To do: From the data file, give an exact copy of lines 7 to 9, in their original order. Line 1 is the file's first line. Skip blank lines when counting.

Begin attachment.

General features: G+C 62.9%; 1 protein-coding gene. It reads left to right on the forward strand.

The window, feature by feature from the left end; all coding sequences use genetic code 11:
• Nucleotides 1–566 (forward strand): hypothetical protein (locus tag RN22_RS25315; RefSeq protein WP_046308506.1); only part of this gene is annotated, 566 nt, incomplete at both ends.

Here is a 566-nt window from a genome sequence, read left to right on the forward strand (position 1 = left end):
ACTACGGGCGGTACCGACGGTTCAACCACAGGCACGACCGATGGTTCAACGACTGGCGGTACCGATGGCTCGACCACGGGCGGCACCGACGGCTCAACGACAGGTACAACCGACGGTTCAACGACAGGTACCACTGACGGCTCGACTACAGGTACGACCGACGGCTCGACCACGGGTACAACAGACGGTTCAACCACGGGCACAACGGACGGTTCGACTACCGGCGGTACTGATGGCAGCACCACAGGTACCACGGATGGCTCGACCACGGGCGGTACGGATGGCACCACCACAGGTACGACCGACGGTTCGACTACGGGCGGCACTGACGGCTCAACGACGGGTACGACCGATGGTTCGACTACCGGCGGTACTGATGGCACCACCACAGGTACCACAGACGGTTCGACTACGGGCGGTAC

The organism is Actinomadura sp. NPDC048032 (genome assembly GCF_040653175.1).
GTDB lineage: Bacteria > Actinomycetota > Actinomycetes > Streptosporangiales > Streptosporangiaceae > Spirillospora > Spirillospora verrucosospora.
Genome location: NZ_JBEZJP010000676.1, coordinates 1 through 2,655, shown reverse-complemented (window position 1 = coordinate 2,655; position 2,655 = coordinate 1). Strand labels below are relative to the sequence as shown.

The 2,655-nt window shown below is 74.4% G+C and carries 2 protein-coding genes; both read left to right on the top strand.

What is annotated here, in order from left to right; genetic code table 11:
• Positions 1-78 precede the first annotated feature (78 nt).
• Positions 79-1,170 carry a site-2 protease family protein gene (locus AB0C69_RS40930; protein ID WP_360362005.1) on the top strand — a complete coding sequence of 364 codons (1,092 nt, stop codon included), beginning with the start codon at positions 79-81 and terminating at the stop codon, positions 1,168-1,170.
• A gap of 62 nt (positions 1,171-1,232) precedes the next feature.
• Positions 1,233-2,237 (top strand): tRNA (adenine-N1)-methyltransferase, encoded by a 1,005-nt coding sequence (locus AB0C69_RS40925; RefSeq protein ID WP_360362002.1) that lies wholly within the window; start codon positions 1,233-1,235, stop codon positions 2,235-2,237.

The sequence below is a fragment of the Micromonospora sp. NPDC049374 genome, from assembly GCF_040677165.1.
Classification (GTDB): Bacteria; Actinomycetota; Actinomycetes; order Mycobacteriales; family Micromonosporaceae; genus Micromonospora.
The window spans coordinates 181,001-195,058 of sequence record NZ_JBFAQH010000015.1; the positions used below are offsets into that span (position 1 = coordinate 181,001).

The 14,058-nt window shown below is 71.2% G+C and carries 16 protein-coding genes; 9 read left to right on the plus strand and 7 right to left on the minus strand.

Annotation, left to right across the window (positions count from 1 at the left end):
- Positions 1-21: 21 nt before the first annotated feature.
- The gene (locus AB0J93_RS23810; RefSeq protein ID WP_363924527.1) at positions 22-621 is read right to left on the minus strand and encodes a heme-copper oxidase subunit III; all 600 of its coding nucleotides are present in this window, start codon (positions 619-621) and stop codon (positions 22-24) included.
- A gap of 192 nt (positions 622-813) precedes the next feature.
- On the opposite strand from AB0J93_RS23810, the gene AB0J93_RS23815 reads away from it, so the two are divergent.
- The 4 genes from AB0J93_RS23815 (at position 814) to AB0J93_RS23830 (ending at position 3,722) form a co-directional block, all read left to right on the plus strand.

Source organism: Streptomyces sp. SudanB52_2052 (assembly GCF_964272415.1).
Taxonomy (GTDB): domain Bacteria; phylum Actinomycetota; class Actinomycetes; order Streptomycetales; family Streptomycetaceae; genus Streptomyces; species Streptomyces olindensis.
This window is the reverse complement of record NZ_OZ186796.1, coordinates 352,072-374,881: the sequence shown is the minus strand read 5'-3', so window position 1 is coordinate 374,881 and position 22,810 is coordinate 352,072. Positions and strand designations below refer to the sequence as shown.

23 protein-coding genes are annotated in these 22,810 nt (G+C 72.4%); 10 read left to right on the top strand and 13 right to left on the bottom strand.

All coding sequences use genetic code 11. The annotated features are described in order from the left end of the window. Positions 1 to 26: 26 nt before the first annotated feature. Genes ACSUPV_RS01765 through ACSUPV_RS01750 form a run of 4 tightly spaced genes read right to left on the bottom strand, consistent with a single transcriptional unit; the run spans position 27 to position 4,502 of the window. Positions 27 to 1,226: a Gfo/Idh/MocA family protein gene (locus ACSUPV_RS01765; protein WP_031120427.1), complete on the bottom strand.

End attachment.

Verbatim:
GTDB lineage: Bacteria > Actinomycetota > Actinomycetes > Streptosporangiales > Streptosporangiaceae > Spirillospora > Spirillospora verrucosospora.
Genome location: NZ_JBEZJP010000676.1, coordinates 1 through 2,655, shown reverse-complemented (window position 1 = coordinate 2,655; position 2,655 = coordinate 1). Strand labels below are relative to the sequence as shown.

The 2,655-nt window shown below is 74.4% G+C and carries 2 protein-coding genes; both read left to right on the top strand.